Microsoft DirectX is a collection of APIs for easily handling tasks related to game programming on the Microsoft Windows operating system. More information on DirectX is available by following the link shown below.
Exploitation of an input validation vulnerability in Microsoft Corp.'s DirectX library could allow an attacker to execute arbitrary code in the context of the current user.
The vulnerability specifically exists in the way RLE compressed Targa format image files are opened. The Targa format allows multiple color depths and image storage options, depths and image storage options, and includes the ability to use run-length encoding (RLE), compression on the image data. This is a compression method which finds a 'run' of the pixels the same color and instead of storing the value multiple times, encodes the number of times to repeat one value. For example, instead of storing 'AAAAAAAA', it may encode that into 'store "A" 8 times'. The buffer allocated for the image data is based on the width, height and color depth stored in the image, but when decoding this type of file, no checks against writing past the end of the buffer are performed. If the encoding specifies more data than has been allocated, a controlled heap overflow can occur.
Exploitation could allow a remote attacker to execute arbitrary code in the context of the affected application.
If the DirectX SDK is installed on a system, this function is used to display a preview in Windows Explorer's 'Details' pane, causing Explorer to become vulnerable.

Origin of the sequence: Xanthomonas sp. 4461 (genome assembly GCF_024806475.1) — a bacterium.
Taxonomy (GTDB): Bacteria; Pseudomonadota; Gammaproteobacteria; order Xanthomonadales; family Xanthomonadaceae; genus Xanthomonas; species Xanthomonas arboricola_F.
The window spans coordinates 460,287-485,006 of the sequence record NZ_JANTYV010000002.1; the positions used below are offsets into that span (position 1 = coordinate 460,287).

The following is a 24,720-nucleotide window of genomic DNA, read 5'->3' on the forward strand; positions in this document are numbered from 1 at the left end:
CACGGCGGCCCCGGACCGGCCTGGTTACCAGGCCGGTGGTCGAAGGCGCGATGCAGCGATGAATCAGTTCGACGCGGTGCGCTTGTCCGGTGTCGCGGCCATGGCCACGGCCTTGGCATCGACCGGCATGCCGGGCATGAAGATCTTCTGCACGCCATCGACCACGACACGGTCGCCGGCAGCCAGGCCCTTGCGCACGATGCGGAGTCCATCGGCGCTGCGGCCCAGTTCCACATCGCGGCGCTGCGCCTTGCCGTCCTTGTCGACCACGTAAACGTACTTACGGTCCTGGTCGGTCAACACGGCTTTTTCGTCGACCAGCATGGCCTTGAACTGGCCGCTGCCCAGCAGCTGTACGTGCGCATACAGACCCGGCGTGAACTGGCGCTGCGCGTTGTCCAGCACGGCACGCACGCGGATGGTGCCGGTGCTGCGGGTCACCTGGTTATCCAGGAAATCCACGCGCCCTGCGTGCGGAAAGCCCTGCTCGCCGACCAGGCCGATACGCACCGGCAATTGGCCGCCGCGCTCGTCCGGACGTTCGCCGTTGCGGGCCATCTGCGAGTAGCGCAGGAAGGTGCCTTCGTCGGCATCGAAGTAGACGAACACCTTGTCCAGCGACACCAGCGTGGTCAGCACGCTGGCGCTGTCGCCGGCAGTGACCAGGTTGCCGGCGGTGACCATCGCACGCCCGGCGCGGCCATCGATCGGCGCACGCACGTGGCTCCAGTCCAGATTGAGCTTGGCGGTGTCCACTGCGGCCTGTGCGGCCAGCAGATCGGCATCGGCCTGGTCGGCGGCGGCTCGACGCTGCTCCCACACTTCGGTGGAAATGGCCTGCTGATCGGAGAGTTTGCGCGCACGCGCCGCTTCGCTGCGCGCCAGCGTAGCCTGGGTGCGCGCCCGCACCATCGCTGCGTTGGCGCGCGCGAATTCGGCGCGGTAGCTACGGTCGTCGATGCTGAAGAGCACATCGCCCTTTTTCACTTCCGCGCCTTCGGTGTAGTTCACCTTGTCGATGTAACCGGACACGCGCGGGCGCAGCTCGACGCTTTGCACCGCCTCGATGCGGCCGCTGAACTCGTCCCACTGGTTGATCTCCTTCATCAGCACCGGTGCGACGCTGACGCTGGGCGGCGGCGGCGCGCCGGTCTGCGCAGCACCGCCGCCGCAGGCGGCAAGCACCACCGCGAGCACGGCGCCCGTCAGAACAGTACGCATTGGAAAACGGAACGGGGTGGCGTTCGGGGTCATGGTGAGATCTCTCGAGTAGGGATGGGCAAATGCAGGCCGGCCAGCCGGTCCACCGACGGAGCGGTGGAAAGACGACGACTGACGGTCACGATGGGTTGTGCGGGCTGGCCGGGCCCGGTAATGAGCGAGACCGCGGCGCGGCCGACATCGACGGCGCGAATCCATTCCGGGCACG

The DirectX End User Runtimes are often bundled with games or applications. Vectors potentially affecting users with either the SDK or the End User Runtime include online games and applications where graphics files are be downloaded from a remote server and used as a texture.
iDefense has confirmed that libraries in Microsoft's DirectX SDK (February 2006) are vulnerable, as are the DirectX End User Runtimes (February 2006). It is suspected that previous versions are also affected, including the DirectX 9.0c End User Runtimes.
iDefense is currently unaware of any effective workarounds for this vulnerability.
Microsoft reports that they addressed this vulnerability in the October 2006 SDK and End-User Runtime releases. iDefense has confirmed that this vulnerability no longer exists in the June 2007 release.
The Common Vulnerabilities and Exposures (CVE) project has assigned the name CVE-2006-4183 to this issue. This is a candidate for inclusion in the CVE list (http://cve.mitre.org/), which standardizes names for security problems.
08/16/2006 Initial vendor notification
10/05/2006 Initial vendor response
10/05/2006 Second vendor notification
07/18/2007 Public disclosure
This vulnerability was reported to iDefense by Rubén Santamarta of www.reversemode.com.
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